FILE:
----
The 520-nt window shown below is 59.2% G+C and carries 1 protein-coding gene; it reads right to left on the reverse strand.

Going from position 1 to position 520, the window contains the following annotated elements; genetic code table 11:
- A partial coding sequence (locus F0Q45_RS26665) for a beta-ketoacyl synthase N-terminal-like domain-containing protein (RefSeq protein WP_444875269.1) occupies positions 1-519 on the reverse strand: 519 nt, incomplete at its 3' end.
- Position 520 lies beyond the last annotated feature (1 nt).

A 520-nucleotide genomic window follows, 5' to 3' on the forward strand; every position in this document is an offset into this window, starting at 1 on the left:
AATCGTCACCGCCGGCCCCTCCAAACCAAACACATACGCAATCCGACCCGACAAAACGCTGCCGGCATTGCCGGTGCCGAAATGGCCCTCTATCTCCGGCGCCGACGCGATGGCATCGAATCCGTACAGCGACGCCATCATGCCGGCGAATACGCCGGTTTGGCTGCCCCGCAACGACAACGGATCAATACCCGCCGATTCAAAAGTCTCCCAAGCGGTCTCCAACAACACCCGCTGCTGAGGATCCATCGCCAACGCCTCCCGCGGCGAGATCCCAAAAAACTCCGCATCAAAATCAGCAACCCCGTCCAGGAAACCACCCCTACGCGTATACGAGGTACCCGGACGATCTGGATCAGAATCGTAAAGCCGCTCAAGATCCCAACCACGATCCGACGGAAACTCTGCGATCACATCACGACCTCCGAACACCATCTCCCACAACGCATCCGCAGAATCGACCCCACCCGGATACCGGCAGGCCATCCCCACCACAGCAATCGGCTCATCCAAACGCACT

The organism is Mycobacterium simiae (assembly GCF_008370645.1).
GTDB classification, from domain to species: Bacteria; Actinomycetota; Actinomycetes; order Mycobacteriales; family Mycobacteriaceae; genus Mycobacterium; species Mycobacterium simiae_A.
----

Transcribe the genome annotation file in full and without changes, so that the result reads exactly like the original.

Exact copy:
The 520-nt window shown below is 59.2% G+C and carries 1 protein-coding gene; it reads right to left on the reverse strand.

Going from position 1 to position 520, the window contains the following annotated elements; genetic code table 11:
- A partial coding sequence (locus F0Q45_RS26665) for a beta-ketoacyl synthase N-terminal-like domain-containing protein (RefSeq protein WP_444875269.1) occupies positions 1-519 on the reverse strand: 519 nt, incomplete at its 3' end.
- Position 520 lies beyond the last annotated feature (1 nt).

A 520-nucleotide genomic window follows, 5' to 3' on the forward strand; every position in this document is an offset into this window, starting at 1 on the left:
AATCGTCACCGCCGGCCCCTCCAAACCAAACACATACGCAATCCGACCCGACAAAACGCTGCCGGCATTGCCGGTGCCGAAATGGCCCTCTATCTCCGGCGCCGACGCGATGGCATCGAATCCGTACAGCGACGCCATCATGCCGGCGAATACGCCGGTTTGGCTGCCCCGCAACGACAACGGATCAATACCCGCCGATTCAAAAGTCTCCCAAGCGGTCTCCAACAACACCCGCTGCTGAGGATCCATCGCCAACGCCTCCCGCGGCGAGATCCCAAAAAACTCCGCATCAAAATCAGCAACCCCGTCCAGGAAACCACCCCTACGCGTATACGAGGTACCCGGACGATCTGGATCAGAATCGTAAAGCCGCTCAAGATCCCAACCACGATCCGACGGAAACTCTGCGATCACATCACGACCTCCGAACACCATCTCCCACAACGCATCCGCAGAATCGACCCCACCCGGATACCGGCAGGCCATCCCCACCACAGCAATCGGCTCATCCAAACGCACT

The organism is Mycobacterium simiae (assembly GCF_008370645.1).
GTDB classification, from domain to species: Bacteria; Actinomycetota; Actinomycetes; order Mycobacteriales; family Mycobacteriaceae; genus Mycobacterium; species Mycobacterium simiae_A.